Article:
To complement the seismic studies, we observed our sample of three stars with the NARVAL spectropolarimeter placed at the Bernard Lyot, a 2 m telescope at the Pic du Midi Observatory (Aurière 2003). The instrumental setup (in its polarimetric mode) and reduction pipeline are strictly identical to the one described by Petit et al. (2008). With the adopted instrumental configuration, it was possible to perform the simultaneous recording of a high-resolution spectrum in unpolarised and circularly polarised light. Except for a fraction of the data sets collected for HD 52265 and HD 181420, the available spectroscopic material is not contemporaneous to the CoRoT runs.

We used the unpolarised spectrum to estimate the stellar chromospheric emission in the cores of the Ca ii H spectral line. We employed the same approach as the one used by Wright et al. (2004) to calculate an activity proxy calibrated against Mount Wilson S-index measurements.

For the Sun, the variations in the S index are  ~0.04, while the associated uncertainties in stellar measurements are typically 10-3. Therefore the uncertainties are one order of magnitude smaller than the S-index variations for a star like the Sun. This sensitivity is enough to detect a stellar cycle that is similar to the one observed in the Sun.

In a highly sensitive search for Zeeman signatures generated by a large-scale photospheric field, we extracted from each polarised spectrum a mean photospheric line profile with enhanced signal-to-noise ratio, using the cross-correlation method as defined by Donati et al. (1997). The line-of-sight component of the magnetic field was then calculated with the centre-of-gravity technique (Rees & Semel 1979).

3. Results

3.1. HD 49385

HD 49385 is a G-type star that is more evolved than the Sun, so it is placed in the HR diagram at the end of the main sequence or lying shortly after it. The effective temperature, Teff, is about 6095    ±    65 K, and it has a projected rotational velocity of  km s-1. The seismic analysis of the CoRoT data provides a mean large spacing,  ⟨ Δν ⟩  = 56.3 μHz, and the frequency of the maximum amplitude of the p-mode bump, νmax, of 1013 μHz (see a detailed compilation of the parameters of the star in Deheuvels et al. 2010).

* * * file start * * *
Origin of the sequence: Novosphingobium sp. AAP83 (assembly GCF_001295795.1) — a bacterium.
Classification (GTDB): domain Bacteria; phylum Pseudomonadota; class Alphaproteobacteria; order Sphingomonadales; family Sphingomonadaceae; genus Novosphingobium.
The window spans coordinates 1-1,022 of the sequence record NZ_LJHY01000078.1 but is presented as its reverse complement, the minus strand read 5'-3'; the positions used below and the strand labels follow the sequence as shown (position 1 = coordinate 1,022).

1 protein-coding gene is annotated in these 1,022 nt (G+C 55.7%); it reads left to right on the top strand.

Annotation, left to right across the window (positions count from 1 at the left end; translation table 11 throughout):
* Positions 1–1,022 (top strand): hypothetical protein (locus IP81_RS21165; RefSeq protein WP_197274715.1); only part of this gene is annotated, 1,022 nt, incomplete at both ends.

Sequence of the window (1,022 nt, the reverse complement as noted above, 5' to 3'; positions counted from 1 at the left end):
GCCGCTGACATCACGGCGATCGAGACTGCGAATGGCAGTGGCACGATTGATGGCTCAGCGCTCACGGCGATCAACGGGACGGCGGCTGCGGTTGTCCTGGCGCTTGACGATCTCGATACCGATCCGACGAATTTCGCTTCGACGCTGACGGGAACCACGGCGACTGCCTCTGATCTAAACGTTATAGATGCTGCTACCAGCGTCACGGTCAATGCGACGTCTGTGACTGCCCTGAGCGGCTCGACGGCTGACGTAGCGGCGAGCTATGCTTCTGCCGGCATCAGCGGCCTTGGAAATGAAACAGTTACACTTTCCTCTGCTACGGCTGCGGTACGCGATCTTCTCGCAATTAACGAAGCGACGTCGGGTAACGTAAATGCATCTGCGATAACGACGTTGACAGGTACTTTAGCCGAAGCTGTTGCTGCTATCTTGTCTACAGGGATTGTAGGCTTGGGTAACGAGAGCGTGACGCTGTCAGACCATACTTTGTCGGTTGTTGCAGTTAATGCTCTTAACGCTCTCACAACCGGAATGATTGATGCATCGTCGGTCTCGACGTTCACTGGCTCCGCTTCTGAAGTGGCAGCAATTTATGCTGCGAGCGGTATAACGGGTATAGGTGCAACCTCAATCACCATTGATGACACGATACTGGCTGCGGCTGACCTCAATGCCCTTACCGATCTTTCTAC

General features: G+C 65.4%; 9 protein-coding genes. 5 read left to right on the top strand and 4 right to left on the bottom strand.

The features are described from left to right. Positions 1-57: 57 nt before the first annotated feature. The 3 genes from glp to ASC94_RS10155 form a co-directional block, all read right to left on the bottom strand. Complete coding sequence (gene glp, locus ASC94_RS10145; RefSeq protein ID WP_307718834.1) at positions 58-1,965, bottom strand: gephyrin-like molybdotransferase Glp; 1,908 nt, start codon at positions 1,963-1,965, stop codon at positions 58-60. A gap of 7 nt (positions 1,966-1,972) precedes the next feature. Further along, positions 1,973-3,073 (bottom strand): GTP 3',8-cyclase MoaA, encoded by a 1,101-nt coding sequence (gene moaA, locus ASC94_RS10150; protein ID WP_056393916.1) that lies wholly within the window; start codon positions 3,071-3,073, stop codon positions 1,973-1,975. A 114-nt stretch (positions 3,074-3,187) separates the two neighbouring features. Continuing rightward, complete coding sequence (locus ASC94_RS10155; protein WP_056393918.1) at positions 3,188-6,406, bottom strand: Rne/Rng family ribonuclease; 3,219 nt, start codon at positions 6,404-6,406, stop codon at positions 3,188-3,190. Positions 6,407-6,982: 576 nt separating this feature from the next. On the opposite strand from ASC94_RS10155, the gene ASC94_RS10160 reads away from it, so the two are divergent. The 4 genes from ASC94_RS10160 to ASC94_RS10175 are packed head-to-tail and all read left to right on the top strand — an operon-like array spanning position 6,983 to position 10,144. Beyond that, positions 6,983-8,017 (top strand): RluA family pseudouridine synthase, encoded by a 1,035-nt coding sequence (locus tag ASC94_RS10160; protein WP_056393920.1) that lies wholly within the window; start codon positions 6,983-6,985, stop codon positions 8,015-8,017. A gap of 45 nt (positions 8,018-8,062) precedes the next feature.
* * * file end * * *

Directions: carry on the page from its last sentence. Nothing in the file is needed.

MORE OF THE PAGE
Unfortunately, for this star the analysis of the light curve does not provide with certainty the surface rotation period, any more than the rotational splittings of the acoustic modes do not provide the internal rotation. Deheuvels et al. (2010) explain that there might be a hint of the rotation period, Prot, at around ten days. However, the WPS shown in Fig. 1, does present some enhanced power around 29 days as well, with much higher power than the peak at about ten days. Unfortunately, the cone of influence, which shows the region where the WPS is reliable, is too close to this value, so longer observations would be needed to confirm such periodicity. We note that this longer rotation period is compatible with the spectroscopic vsini when we use the seismic parameters combined with the effective temperature given above and a radius of R = 1.96   R obtained from the scaling relations based on solar values (Kjeldsen & Bedding 1995; Huber et al. 2011). Indeed, with this longer rotation rate, a wider range of stellar-inclination angles (60  ±  30°) are allowed than if the rotation of ten days is considered. A period of 29 days also agrees with the Skumanich law (Skumanich 1972), which gives  ~27 days when assuming an age of 5 Gyr as given from the model of Deheuvels & Michel (2011), as well as with the Asteroseismic Modeling Portal (Metcalfe et al. 2009; Mathur et al. 2012).